Although researchers can build disease resistance into wheat, this typically involves a ten-year cycle from development to the release of new varieties.
And while breeding programmes continuously develop resistant varieties, fungicides can be used to control wheat rust in cases of emergency. But this option is not generally affordable for resource-poor farmers, and fungicides are not environmentally friendly.
Can wheat rust be eradicated? Norman Borlaug, the father of wheat improvement in the 1960s, noted that "rust never sleeps". Rust strains will continue to mutate and overcome crop resistance.
Rather than reacting to food crises, sustained investment is needed to support agricultural research and preparedness to help countries better manage rust problems in the long term.
Donor governments, development agencies and the international research community must increase their attention and support to low-income countries striving to develop strategies to prevent wheat rust. And those countries need robust food-security strategies that include sharing information on crop breeding across regions.
Increased surveillance — both national and regional — involves testing and tracking rust types using geospatial tools, monitoring the wheat varieties they attack and determining which are resistant. Susceptible varieties can then be replaced by resistant ones.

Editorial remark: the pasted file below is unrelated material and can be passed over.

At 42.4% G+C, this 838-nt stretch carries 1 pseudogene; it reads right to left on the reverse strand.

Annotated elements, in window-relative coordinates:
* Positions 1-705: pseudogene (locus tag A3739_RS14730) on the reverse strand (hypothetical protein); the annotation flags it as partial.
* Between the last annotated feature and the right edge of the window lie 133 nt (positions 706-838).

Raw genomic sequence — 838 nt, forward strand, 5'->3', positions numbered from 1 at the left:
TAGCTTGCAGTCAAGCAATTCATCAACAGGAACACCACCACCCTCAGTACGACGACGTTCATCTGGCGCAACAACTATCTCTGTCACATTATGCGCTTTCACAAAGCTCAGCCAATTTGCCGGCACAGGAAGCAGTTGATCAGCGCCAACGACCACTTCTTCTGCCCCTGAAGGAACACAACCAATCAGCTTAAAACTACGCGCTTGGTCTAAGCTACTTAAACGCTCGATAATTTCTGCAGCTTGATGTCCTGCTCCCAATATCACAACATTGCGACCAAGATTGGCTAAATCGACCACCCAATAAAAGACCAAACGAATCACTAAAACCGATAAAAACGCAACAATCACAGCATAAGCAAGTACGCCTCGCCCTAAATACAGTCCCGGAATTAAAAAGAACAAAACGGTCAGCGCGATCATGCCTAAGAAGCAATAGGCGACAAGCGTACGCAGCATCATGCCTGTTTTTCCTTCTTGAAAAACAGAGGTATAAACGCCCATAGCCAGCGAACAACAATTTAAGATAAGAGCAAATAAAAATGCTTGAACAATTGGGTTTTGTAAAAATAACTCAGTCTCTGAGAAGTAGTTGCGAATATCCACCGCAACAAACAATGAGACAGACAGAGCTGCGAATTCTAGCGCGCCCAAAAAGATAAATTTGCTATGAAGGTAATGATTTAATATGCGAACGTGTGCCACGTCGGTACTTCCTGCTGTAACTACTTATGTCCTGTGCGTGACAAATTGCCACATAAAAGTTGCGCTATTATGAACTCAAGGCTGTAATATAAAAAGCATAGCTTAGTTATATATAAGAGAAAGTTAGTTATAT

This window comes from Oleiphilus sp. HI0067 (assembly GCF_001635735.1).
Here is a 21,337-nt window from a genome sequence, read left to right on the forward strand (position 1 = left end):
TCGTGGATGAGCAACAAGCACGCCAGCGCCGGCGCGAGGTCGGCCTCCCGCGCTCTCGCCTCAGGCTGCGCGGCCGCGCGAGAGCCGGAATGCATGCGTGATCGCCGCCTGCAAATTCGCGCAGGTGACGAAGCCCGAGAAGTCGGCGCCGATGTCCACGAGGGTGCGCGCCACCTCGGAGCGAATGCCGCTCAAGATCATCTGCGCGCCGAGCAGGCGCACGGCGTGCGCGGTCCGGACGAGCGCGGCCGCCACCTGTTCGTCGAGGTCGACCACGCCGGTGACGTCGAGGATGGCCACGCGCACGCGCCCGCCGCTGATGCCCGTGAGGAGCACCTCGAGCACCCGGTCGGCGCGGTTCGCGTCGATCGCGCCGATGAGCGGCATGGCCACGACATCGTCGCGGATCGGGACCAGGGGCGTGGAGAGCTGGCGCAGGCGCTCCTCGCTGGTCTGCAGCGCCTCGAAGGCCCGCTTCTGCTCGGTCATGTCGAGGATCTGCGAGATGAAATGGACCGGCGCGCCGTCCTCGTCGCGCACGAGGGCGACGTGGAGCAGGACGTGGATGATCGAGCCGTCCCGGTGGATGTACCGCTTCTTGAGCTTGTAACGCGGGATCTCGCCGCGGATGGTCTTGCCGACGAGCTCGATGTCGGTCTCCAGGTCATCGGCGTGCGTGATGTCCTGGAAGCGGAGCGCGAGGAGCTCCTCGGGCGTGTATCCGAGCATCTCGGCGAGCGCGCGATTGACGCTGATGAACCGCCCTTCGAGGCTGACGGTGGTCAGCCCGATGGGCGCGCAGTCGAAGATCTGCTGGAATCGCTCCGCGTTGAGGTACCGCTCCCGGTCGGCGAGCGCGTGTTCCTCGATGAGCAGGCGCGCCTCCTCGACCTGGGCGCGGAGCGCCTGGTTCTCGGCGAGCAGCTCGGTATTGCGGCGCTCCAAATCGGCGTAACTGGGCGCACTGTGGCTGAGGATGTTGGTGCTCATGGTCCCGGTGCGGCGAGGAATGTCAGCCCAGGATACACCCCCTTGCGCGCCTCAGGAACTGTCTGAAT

In Iran, for example, a monitoring network of agricultural extension specialists and researchers gathered reports of new strains that prompted the country's plant protection authorities to stock up on fungicide, and establish a nursery testing rust samples sent in by wheat breeders. This helped scientists identify 10 varieties resistant to a strain of stripe rust over the past three years, which were then prepared and distributed to farmers.
Wheat-producing countries must also be encouraged to design agricultural systems that enable new seed varieties to be released and multiplied faster. In Egypt, for example, such a system has led to the production of new resistant varieties that can cover 30% of the country's wheat-growing area in just three years. These varieties often offer better quality and higher yields — a powerful incentive for farmers to adopt them.
Faced with the threat of wheat rust epidemics, the solution for low-income countries and the development partners that support them is to adopt a combined strategy of continued disease surveillance, development and dissemination of new resistant varieties, strengthening research capacity, and ensuring that farmers adopt and multiply new seeds.
Mahmoud Solh is director general of the International Center for Agricultural Research in the Dry Areas (ICARDA). Shivaji Pandey is director of the UN Food and Agriculture Organization. Thomas Lumpkin is director general of the International Maize and Wheat Improvement Center (CIMMYT). Ronnie Coffman is vice-chair of the Borlaug Global Rust Initiative (BGRI).